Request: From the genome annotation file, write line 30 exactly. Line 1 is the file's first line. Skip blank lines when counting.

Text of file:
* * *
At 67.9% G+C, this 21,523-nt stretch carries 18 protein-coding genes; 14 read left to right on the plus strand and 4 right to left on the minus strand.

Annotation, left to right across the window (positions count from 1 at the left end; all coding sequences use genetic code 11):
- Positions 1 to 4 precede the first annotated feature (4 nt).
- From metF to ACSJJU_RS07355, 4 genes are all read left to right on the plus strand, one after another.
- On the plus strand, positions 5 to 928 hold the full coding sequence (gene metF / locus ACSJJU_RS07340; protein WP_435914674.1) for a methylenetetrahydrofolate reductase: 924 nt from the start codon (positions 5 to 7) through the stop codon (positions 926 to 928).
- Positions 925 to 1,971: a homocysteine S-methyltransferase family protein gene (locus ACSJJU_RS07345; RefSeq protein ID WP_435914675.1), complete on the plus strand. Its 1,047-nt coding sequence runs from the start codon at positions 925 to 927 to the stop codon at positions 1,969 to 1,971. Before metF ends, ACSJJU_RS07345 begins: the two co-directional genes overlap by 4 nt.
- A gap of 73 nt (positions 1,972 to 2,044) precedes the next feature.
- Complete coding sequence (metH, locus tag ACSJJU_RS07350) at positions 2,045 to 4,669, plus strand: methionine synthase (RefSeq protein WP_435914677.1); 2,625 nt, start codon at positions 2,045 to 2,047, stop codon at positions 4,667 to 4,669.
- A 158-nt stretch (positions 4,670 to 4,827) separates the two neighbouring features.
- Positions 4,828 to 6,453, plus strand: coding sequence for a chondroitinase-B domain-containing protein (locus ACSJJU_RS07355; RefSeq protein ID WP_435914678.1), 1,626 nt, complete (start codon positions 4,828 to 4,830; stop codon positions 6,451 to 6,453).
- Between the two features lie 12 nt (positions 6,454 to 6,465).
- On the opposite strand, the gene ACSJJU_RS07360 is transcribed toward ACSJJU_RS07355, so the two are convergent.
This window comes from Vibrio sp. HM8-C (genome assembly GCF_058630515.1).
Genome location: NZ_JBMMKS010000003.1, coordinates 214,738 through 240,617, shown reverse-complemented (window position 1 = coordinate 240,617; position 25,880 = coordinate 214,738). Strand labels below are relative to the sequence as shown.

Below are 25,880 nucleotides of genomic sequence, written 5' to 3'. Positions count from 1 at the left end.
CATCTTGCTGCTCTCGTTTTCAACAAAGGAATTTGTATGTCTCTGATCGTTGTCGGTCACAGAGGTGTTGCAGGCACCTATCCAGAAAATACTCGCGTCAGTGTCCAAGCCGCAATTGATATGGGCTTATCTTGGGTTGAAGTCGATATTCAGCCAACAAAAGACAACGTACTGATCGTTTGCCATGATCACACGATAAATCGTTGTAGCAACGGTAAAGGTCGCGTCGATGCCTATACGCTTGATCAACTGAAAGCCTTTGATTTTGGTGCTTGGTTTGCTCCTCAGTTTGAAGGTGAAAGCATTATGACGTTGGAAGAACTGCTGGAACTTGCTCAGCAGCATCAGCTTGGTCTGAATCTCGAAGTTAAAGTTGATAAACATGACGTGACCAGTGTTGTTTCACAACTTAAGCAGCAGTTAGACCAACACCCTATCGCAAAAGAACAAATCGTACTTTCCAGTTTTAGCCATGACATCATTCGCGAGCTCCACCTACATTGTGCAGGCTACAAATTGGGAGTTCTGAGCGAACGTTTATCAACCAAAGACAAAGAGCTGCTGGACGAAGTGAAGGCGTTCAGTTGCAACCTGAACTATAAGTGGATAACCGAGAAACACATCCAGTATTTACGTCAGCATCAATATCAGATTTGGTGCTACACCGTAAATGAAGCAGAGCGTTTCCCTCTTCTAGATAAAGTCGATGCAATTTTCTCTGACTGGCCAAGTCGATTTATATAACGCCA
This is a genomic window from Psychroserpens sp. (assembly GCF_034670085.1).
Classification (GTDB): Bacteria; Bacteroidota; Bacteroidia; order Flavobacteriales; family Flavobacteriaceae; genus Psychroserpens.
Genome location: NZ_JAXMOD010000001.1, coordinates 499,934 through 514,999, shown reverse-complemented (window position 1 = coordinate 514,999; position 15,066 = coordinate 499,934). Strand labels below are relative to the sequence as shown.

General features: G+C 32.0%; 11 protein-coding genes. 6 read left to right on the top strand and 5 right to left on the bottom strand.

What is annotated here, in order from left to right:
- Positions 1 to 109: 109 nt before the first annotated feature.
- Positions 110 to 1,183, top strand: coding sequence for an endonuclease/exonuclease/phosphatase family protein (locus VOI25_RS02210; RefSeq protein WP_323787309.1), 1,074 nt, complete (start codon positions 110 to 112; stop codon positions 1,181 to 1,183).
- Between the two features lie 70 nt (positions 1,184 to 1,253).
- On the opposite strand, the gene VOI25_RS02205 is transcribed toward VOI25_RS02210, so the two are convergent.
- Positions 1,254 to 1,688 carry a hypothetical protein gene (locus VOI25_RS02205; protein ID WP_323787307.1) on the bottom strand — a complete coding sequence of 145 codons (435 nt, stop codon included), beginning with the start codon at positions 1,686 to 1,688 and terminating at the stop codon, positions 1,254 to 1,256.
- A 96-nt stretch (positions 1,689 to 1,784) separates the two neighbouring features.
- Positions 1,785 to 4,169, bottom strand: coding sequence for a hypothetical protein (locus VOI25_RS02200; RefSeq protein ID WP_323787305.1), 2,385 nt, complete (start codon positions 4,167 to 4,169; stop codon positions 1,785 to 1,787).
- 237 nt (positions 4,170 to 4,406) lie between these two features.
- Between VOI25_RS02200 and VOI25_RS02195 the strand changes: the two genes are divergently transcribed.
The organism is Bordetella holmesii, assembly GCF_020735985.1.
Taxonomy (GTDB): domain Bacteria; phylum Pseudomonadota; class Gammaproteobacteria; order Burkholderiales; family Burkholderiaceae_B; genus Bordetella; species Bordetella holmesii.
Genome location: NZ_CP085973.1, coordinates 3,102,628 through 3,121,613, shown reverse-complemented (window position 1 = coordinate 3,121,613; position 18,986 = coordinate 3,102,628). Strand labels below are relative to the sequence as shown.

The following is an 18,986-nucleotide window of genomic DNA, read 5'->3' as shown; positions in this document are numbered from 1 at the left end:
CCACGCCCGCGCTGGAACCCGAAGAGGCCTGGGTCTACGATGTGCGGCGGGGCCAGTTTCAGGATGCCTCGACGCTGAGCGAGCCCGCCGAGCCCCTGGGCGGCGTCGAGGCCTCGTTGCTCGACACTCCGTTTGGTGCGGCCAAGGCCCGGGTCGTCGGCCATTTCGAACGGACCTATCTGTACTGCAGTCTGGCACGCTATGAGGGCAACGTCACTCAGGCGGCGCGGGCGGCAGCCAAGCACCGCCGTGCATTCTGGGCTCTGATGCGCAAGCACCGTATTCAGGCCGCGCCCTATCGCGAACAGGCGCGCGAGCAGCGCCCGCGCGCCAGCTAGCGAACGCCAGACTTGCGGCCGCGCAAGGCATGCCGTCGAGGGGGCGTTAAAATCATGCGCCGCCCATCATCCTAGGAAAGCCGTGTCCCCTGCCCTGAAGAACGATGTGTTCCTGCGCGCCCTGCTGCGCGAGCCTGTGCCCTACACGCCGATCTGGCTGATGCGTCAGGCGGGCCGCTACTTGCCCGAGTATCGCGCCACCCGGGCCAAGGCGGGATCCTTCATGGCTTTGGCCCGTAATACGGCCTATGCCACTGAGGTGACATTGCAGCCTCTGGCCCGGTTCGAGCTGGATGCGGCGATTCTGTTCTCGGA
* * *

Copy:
- Between VOI25_RS02200 and VOI25_RS02195 the strand changes: the two genes are divergently transcribed.